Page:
Teenagers 'need vocational routes'
At least 40% of teenagers should be required to do apprenticeship-style qualifications that lead directly to a job at the age of 16, a leading education expert has said.
Tim Oates, director of research at the Cambridge Assessment exam board, said the move would cut the youth unemployment rate and boost economic competitiveness.
He also recommended the Government should consider giving children more job-based tuition at the age of 14 or even as young as 11.
In an interview with The Daily Telegraph, Mr Oates said England risks being left behind other developed nations because it fails to offer students leaving secondary education the chance to go down a "rigorous vocational route".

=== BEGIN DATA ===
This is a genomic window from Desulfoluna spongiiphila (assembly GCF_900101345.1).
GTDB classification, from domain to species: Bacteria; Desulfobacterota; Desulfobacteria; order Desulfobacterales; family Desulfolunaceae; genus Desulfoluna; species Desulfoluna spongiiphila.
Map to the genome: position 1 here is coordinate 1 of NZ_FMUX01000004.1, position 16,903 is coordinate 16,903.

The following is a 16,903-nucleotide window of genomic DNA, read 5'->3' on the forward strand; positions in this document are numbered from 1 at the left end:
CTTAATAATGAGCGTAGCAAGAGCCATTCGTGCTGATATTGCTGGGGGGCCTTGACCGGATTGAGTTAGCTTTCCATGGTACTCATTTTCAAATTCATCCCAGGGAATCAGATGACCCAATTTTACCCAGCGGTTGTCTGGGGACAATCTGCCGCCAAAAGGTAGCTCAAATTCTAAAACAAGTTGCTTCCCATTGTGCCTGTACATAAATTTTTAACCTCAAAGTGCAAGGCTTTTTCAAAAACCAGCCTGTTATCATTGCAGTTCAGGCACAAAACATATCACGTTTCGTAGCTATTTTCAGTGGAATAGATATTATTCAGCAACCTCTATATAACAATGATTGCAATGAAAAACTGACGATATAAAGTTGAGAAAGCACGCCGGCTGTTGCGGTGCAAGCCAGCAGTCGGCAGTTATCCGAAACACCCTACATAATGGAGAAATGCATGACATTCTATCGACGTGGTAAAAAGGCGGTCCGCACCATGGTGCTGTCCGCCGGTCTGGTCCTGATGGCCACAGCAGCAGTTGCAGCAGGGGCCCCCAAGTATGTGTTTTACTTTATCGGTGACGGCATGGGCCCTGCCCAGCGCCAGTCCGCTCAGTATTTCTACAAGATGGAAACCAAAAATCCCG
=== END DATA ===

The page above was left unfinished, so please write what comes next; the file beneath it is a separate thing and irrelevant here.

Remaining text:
"Some of the most successful economies have these (vocational) routes and people do make choices.
"Germany has a great vocational route at 16 (as has) Austria and Switzerland," said Mr Oates, who heads up an expert panel formed by Education Secretary Michael Gove.
His recommendations are likely to form part of a wide-ranging review of the National Curriculum to be published later this year.
Around 15% of pupils leaving secondary school at the age of 16 go on to apprenticeships, while 35-40% study for A-levels, according to The Telegraph.
The remainder go on to either other types of vocational courses, paid employment or unemployment.